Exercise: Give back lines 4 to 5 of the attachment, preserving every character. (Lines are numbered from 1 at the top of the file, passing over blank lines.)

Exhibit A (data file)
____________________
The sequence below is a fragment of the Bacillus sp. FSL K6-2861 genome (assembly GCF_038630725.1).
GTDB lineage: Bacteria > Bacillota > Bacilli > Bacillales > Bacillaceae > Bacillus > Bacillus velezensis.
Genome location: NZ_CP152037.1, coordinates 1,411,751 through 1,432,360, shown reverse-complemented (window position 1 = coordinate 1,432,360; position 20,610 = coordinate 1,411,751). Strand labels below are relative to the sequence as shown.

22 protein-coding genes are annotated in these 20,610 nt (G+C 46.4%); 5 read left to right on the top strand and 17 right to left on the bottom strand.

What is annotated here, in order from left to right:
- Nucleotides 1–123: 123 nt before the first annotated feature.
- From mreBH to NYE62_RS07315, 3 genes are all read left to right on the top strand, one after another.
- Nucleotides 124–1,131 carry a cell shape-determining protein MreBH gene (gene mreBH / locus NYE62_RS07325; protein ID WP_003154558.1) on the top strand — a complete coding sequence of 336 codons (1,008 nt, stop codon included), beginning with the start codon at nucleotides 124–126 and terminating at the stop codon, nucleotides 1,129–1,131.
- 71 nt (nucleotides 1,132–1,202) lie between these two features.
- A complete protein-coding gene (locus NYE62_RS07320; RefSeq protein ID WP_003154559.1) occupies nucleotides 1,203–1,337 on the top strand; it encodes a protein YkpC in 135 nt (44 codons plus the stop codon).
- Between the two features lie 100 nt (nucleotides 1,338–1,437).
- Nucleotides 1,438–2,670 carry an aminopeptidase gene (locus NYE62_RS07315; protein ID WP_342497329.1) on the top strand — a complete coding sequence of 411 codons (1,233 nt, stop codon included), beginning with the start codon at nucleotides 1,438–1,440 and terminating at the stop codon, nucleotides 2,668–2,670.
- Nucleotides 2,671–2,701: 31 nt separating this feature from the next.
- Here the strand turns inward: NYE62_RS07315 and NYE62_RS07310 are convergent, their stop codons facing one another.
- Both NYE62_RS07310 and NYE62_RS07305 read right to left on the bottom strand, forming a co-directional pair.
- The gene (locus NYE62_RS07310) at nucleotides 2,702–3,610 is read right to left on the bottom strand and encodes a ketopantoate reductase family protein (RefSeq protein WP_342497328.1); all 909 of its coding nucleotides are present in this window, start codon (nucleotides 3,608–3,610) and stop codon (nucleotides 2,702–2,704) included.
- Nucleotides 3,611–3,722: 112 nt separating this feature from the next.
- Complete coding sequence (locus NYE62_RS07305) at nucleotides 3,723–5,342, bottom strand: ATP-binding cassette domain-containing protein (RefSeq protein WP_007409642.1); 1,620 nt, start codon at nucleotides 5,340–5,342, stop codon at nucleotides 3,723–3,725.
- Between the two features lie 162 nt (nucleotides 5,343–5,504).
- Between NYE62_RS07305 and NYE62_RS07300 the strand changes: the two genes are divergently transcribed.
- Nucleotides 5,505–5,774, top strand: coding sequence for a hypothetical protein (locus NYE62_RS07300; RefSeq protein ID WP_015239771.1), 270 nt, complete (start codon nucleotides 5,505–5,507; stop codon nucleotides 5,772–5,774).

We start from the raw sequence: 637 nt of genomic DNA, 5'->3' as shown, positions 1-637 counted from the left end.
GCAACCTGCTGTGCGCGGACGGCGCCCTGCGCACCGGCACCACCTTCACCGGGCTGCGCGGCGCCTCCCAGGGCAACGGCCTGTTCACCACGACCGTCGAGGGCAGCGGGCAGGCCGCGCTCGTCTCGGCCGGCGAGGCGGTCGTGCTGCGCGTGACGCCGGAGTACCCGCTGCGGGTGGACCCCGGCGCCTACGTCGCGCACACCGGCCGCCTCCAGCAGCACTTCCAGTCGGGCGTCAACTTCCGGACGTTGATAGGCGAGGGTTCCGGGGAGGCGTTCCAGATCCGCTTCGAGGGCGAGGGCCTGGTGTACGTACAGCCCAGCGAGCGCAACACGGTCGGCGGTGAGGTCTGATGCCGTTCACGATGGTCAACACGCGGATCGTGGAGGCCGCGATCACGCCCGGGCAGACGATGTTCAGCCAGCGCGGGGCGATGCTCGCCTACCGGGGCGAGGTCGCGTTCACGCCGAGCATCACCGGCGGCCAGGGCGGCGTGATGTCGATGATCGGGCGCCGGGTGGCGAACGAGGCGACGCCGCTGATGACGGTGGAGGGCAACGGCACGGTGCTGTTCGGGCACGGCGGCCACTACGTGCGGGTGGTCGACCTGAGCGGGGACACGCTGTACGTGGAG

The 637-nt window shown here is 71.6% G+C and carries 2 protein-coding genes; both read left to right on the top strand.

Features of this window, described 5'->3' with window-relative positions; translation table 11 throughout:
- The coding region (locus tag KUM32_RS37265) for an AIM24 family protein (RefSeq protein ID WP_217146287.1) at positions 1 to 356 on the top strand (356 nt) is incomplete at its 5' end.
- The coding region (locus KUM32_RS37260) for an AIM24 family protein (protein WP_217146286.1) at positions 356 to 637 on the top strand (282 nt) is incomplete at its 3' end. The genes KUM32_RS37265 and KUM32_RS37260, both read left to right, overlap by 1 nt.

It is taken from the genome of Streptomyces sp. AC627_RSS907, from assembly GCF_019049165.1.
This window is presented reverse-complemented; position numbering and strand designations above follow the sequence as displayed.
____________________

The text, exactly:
22 protein-coding genes are annotated in these 20,610 nt (G+C 46.4%); 5 read left to right on the top strand and 17 right to left on the bottom strand.

What is annotated here, in order from left to right: